Having been declared '"New Zealand's Oldest Dad" by a number of over-enthusiastic family magazines seven years ago, I thought it was time to update my status in matters of domesticity.

Am I able to claim any fresh accolades before slipping into obscurity as a bewildered elderly gentleman?

Some two years ago, my now ex-wife decided to seek greener pastures and announced a separation from somebody who, at best, could only make a frugal living from drawing doodles with amusing captions for the newspaper industry. One could hardly blame her.


The only real problem with divorce is not the emotional pain of separation and loss of family, but the carrion that suddenly appear, squawking and tearing apart the chattels and financial structures surrounding a marriage break-up.

I have now experienced a number of visits to the family court to be presented with a number of directions handed down by well-meaning judges, mostly fruitless and serving no good purpose other than continuously lining the pockets of lawyers.

The only thing I learned from these encounters is that, worldwide, McDonald's carparks are the first choice of judges for estranged parents to exchange their children in separation agreements.

In my case, I have renamed the meeting place "Checkpoint Charlie" because of the similarity of exchanging children like spies at the crossing point of the Berlin Wall, at the height of the cold war.

In matters of practicality, it's a matter of luck if you marry and later divorce a partner who is graced with a degree of common sense, thus saving endless expense with lawyers as agreements are forged and settled.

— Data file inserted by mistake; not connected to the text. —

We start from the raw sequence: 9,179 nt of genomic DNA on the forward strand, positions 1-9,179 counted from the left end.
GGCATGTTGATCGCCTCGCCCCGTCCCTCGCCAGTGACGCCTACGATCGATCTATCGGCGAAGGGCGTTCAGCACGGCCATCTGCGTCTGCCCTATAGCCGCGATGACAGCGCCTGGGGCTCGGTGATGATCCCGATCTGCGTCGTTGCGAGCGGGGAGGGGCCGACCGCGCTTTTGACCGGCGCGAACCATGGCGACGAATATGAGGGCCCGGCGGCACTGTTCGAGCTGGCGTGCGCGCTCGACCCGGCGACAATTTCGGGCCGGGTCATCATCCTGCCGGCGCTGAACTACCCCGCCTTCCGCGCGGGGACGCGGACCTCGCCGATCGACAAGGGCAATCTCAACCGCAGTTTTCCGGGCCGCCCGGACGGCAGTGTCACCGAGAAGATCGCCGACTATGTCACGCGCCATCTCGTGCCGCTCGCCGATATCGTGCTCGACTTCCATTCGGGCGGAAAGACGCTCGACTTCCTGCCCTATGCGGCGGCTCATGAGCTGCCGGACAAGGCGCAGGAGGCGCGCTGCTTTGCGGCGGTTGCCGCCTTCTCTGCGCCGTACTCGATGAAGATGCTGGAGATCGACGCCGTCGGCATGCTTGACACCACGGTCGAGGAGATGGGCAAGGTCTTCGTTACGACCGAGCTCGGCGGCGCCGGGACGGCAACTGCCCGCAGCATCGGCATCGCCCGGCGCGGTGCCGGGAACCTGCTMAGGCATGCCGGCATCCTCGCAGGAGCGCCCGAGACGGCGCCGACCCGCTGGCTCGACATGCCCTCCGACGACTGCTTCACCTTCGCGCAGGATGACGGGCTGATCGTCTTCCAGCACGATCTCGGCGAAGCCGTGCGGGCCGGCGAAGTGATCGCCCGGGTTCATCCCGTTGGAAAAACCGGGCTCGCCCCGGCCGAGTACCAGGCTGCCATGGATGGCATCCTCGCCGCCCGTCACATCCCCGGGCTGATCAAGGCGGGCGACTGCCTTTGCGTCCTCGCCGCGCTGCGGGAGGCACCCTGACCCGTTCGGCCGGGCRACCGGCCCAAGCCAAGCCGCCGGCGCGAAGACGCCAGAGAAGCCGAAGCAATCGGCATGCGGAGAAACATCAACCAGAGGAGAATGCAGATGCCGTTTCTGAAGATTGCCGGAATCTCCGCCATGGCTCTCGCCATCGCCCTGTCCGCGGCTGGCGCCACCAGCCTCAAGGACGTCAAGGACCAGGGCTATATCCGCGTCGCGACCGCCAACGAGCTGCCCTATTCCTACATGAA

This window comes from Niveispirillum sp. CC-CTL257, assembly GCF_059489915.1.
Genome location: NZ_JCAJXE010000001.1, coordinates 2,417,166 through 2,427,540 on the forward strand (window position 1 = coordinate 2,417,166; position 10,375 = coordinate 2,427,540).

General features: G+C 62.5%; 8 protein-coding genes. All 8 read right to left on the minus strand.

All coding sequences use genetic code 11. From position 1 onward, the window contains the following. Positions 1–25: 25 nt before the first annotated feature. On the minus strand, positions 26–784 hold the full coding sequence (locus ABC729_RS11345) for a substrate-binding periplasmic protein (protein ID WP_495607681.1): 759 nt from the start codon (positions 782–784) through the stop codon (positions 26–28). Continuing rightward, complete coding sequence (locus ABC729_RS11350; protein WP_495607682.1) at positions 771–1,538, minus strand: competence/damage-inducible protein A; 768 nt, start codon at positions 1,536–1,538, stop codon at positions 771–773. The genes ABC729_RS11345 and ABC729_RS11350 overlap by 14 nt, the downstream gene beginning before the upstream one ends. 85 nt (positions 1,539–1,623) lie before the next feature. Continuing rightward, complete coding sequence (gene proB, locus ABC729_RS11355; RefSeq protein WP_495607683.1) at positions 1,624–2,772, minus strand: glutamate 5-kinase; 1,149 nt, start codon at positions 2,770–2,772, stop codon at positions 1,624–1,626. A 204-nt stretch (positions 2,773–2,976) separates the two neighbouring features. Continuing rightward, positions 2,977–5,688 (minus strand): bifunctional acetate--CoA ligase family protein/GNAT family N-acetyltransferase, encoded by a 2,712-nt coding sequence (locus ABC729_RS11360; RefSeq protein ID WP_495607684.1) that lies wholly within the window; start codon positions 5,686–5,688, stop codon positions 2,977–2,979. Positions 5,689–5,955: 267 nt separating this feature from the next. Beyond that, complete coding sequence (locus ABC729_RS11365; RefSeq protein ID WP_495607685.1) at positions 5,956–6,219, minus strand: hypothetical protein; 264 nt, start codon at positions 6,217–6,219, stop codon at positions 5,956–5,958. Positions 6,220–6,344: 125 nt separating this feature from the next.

Illustration / Peter Bromhead
Illustration / Peter Bromhead

The old saying "You never really get to know a woman, until you face her in court" is chillingly true.

Now, two years later, I have a document stating I'm a free man, giving me fresh opportunities to explore that other hoary old gem, "I don't like to make the same mistake twice, I like to make it three or four times, just to make sure".

So, how does an ageing bachelor cope with reinventing himself in the singles market?


Well, surprisingly, quite well, thanks to computer dating opportunities like Tinder.

In spite of the obvious pitfalls lurking in such sites, I have made a number of interesting friendships both locally and overseas. My age, as a well-pickled octogenarian, does not seem to count against me, and for those struggling to engage with a potential partner I can only advise that having a sense of humour is helpful.

If you go through the Tinder records, men and women around 40 seem to dominate the site. However, only a small percentage seem to end up marrying as a result of dating. Past bitter experiences tend to make many couples cautious over further knot-tying.

Over the age of 50, people start to trickle off to other suitably selected venues, sometimes euphemistically called "sunset" or "golden years" dating sites.

So, this brings me back to my original question, have I fresh accolades to collect to add to being oldest dad in NZ? Could I become the oldest person on Tinder, to meet a new love in my life and marry again? After all, according to statistics, only 13 per cent of people who meet on dating sites end up marrying.

Hopefully, I can achieve this ambition before being quietly carried off to the nearest home for permanently bewildered, ancient old has-beens.